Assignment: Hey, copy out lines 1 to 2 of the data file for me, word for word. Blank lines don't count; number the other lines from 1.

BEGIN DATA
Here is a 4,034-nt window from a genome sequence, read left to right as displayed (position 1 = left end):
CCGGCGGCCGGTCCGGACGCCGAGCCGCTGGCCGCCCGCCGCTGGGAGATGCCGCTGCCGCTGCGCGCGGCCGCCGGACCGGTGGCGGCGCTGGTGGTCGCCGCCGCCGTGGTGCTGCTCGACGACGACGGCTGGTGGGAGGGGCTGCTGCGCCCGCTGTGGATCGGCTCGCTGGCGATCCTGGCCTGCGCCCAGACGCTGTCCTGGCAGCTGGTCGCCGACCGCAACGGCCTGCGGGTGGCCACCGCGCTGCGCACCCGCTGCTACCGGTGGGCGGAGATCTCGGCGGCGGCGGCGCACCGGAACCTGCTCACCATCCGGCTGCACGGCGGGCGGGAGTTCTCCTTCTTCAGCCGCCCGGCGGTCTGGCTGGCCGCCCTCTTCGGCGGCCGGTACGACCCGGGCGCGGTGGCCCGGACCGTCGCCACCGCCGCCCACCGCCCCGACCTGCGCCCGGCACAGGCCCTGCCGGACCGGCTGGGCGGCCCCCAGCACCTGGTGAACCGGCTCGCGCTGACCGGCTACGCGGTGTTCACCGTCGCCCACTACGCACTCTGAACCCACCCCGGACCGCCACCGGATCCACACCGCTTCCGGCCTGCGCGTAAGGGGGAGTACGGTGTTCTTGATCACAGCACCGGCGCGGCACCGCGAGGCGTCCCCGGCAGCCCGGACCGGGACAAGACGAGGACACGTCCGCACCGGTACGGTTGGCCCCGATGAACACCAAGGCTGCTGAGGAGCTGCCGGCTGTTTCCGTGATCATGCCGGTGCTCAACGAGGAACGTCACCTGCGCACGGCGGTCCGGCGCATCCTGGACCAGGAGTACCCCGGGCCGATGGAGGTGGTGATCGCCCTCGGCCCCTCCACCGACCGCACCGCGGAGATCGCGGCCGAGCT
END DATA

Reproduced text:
Here is a 4,034-nt window from a genome sequence, read left to right as displayed (position 1 = left end):
CCGGCGGCCGGTCCGGACGCCGAGCCGCTGGCCGCCCGCCGCTGGGAGATGCCGCTGCCGCTGCGCGCGGCCGCCGGACCGGTGGCGGCGCTGGTGGTCGCCGCCGCCGTGGTGCTGCTCGACGACGACGGCTGGTGGGAGGGGCTGCTGCGCCCGCTGTGGATCGGCTCGCTGGCGATCCTGGCCTGCGCCCAGACGCTGTCCTGGCAGCTGGTCGCCGACCGCAACGGCCTGCGGGTGGCCACCGCGCTGCGCACCCGCTGCTACCGGTGGGCGGAGATCTCGGCGGCGGCGGCGCACCGGAACCTGCTCACCATCCGGCTGCACGGCGGGCGGGAGTTCTCCTTCTTCAGCCGCCCGGCGGTCTGGCTGGCCGCCCTCTTCGGCGGCCGGTACGACCCGGGCGCGGTGGCCCGGACCGTCGCCACCGCCGCCCACCGCCCCGACCTGCGCCCGGCACAGGCCCTGCCGGACCGGCTGGGCGGCCCCCAGCACCTGGTGAACCGGCTCGCGCTGACCGGCTACGCGGTGTTCACCGTCGCCCACTACGCACTCTGAACCCACCCCGGACCGCCACCGGATCCACACCGCTTCCGGCCTGCGCGTAAGGGGGAGTACGGTGTTCTTGATCACAGCACCGGCGCGGCACCGCGAGGCGTCCCCGGCAGCCCGGACCGGGACAAGACGAGGACACGTCCGCACCGGTACGGTTGGCCCCGATGAACACCAAGGCTGCTGAGGAGCTGCCGGCTGTTTCCGTGATCATGCCGGTGCTCAACGAGGAACGTCACCTGCGCACGGCGGTCCGGCGCATCCTGGACCAGGAGTACCCCGGGCCGATGGAGGTGGTGATCGCCCTCGGCCCCTCCACCGACCGCACCGCGGAGATCGCGGCCGAGCT